type(type) is an object, not an instance 
Author Message
 type(type) is an object, not an instance

I don't know if this can be called a bug, but type(type) is the type
object, not an instance of it, like type of other types:
Quote:
>>> type(type) is type
1
>>> type(int) is int

0

type(type) is an object, therefore its methods are unbound, so this will
raise an error:

Quote:
>>> type(type).mro()

Traceback (most recent call last):
  File "<input>", line 1, in ?
TypeError: descriptor 'mro' of 'type' object needs an argument

But type.mro works, if you specify the self argument manually:

Quote:
>>> type(type).mro(type)
>>> type.mro(type)

[<type 'type'>, <type 'object'>]

sipsick



Sun, 04 Sep 2005 10:09:22 GMT  
 type(type) is an object, not an instance

Quote:

> I don't know if this can be called a bug, but type(type) is the type
> object, not an instance of it

Actually, it's both! It's an instance of itself:

Python 2.2 (#1, Jul 11 2002, 14:19:37)
[GCC 3.0.4] on linux2
Type "help", "copyright", "credits" or "license" for more information.
 >>> isinstance(type, type)
1

--
Greg Ewing, Computer Science Dept,
University of Canterbury,      
Christchurch, New Zealand
http://www.cosc.canterbury.ac.nz/~greg



Sun, 04 Sep 2005 11:34:38 GMT  
 type(type) is an object, not an instance

Quote:

> I don't know if this can be called a bug, but type(type) is the type
> object, not an instance of it, like type of other types:
> >>> type(type) is type
>  1
> >>> type(int) is int
> 0

I was writing an "Introduction to metaclasses" (I don't know if I will
ever finish it, since I am always discovering new and new things about
them, and also because I am lazy ;).
Here is the beginning, that answer your question:

------------------------------------------------------------------------

In the python object model (inspired from the Smalltalk object model)
classes themselves are objects.
Now, since objects are instances of classes, that means that classes
themselves can be seen as instances of special classes called metaclasses.
That seems easy, but actually it gets hairy soon, since by following this
idea, one can say that metaclasses themselves are classes and therefore
objects:  this  means than metaclasses can be seen as instances of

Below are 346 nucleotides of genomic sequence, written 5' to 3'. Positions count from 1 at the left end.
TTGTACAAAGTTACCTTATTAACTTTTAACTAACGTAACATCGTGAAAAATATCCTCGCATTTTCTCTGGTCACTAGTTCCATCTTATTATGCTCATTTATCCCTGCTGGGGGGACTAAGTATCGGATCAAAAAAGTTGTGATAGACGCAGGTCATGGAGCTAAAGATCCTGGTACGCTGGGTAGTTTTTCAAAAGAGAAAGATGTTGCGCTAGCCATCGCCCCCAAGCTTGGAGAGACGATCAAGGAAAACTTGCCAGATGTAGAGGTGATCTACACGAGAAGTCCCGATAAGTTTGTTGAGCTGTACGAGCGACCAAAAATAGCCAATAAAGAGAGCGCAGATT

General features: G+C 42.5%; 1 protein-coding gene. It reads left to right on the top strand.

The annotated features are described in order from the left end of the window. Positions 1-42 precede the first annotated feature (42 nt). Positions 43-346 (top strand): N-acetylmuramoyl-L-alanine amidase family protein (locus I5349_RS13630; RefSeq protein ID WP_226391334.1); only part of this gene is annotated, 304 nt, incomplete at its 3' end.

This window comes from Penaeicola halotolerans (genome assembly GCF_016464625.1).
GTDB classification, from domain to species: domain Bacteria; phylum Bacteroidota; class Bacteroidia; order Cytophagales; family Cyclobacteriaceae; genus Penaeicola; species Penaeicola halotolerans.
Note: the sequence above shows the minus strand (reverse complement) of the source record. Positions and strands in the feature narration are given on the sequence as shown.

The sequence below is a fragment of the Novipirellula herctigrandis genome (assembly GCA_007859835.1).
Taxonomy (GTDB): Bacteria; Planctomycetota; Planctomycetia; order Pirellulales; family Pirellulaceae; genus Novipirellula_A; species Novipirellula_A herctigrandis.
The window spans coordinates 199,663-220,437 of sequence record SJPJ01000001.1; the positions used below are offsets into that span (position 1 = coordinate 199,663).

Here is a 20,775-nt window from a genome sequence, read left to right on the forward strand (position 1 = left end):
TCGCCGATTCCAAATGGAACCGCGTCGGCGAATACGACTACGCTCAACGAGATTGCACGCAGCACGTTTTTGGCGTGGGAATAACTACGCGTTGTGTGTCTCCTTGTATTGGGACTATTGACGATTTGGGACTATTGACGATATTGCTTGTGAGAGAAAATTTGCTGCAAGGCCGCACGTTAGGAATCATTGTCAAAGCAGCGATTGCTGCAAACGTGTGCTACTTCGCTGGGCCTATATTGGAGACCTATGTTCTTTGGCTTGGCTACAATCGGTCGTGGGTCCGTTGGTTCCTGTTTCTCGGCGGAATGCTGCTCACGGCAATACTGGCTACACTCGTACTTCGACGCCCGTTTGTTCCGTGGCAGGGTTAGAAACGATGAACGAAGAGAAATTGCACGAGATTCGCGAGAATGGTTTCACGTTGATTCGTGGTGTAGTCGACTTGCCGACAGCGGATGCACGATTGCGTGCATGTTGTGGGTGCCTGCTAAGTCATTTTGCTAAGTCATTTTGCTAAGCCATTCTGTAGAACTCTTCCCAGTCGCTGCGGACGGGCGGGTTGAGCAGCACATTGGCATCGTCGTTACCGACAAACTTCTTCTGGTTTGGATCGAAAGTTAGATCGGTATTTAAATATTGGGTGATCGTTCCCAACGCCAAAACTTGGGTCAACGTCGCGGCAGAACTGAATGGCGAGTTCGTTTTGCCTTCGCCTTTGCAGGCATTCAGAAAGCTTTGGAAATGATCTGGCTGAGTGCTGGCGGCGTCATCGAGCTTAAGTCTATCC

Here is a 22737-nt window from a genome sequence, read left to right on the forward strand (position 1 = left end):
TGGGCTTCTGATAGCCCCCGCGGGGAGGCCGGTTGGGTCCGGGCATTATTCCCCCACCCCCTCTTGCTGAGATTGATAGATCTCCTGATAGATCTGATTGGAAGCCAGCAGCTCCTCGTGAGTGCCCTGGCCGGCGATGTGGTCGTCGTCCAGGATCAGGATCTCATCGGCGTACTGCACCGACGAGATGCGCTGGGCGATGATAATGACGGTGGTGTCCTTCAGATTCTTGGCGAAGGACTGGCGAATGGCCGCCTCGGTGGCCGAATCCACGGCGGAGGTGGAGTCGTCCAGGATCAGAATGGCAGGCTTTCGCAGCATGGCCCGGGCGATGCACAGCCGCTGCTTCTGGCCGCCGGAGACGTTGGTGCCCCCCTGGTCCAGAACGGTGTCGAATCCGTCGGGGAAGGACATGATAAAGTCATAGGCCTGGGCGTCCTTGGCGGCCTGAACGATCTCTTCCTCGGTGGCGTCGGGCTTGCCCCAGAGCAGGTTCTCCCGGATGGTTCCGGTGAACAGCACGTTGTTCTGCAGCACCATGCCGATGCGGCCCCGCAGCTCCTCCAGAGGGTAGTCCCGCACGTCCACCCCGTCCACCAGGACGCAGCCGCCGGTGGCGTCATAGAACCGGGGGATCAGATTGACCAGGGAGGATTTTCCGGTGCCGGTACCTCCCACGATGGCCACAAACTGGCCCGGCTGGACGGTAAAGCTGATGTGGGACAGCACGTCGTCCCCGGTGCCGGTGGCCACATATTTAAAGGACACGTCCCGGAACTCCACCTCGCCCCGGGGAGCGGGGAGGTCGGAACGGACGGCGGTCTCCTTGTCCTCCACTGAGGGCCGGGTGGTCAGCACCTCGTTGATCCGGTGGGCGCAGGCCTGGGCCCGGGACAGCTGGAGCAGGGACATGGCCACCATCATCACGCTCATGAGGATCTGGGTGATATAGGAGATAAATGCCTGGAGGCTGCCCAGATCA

special classes called meta-metaclasses. On the other hand, for the same
argument, meta-meta-classes can be seen as instances of meta-meta-metaclasses,
etc. Now, it should be obvious why metaclasses have gained such a reputation
of brain-exploders ;). However, fortunately, the situation is not so bad in
practice: the infinite recursion of metaclasses is avoided because there is a
metaclass that is the "mother of all metaclasses": the built-in metaclass
type. 'type' has the property of being its own metaclass, therefore the
recursion stops.
Consider for instance the following example:

  >>> class C(object): pass # a generic class
  >>> type(C) #gives the metaclass of C
  <type 'type'>
  >>> type(type(C)) #gives the metaclass of type
  <type 'type'>

The recursion stops, since the metaclass of 'type' is 'type'.
One cool consequence of classes being instances of 'type',
is that since *type* is a subclass of object,

   >>> issubclass(type,object)
   True

any Python class is not only a subclass of ``object``, but also
an instance of 'object':

   >>> isinstance(C,type)
   True
   >>> isinstance(C,object)
   True
   >>> issubclass(C,object)
   True

Notice that 'type' is an instance of itself (!) and therefore of 'object':

  >>> isinstance(type,type) # 'type' is an instance of 'type'
  True
  >>> isinstance(type,object) # therefore 'type' is an instance of 'object'
  True

------------------------------------------------------------------------

For a more formal analysis you can look at the book "Putting metaclasses
to work" by Forman and Danforth.

                                            Michele



Sun, 04 Sep 2005 21:32:57 GMT  
 type(type) is an object, not an instance
   ...

Quote:
> For a more formal analysis you can look at the book "Putting metaclasses
> to work" by Forman and Danforth.

...which is unfortunately out of print according to the site of its
publisher (Addison-Wesley).  Sigh.  Any advice for good suppliers of
exoteric technical out-of-print books...?

Alex



Mon, 05 Sep 2005 23:20:24 GMT  
 type(type) is an object, not an instance

Quote:


>    ...
> > For a more formal analysis you can look at the book "Putting metaclasses
> > to work" by Forman and Danforth.

> ...which is unfortunately out of print according to the site of its
> publisher (Addison-Wesley).  Sigh.  Any advice for good suppliers of
> exoteric technical out-of-print books...?

> Alex

I bought it from Amazon few months ago. I just checked and it is still
available:

http://www.amazon.com/exec/obidos/tg/detail/-/0201433052/qid=10481862...



Tue, 06 Sep 2005 02:54:09 GMT  
 type(type) is an object, not an instance

Quote:




>>    ...
>> > For a more formal analysis you can look at the book "Putting
>> > metaclasses to work" by Forman and Danforth.

>> ...which is unfortunately out of print according to the site of its
>> publisher (Addison-Wesley).  Sigh.  Any advice for good suppliers of
>> exoteric technical out-of-print books...?

>> Alex

> I bought it from Amazon few months ago. I just checked and it is still
> available:

Thanks for the tip!  Unfortunately, following the links to the sellers
(not Amazon itself, but one of the shops that sells used books through
them) ends up with a "We're sorry. This item can't be shipped to the
address you've selected" when I try to have it shipped to Italy.
Fortunately, I do have friends in the US willing to receive stuff for
me and mail it here.  However, once again I find myself wishing for
FAR more globalization than actually seems to have occurred so far...;-)

Alex



Tue, 06 Sep 2005 04:54:18 GMT  
 
 [ 6 post ] 

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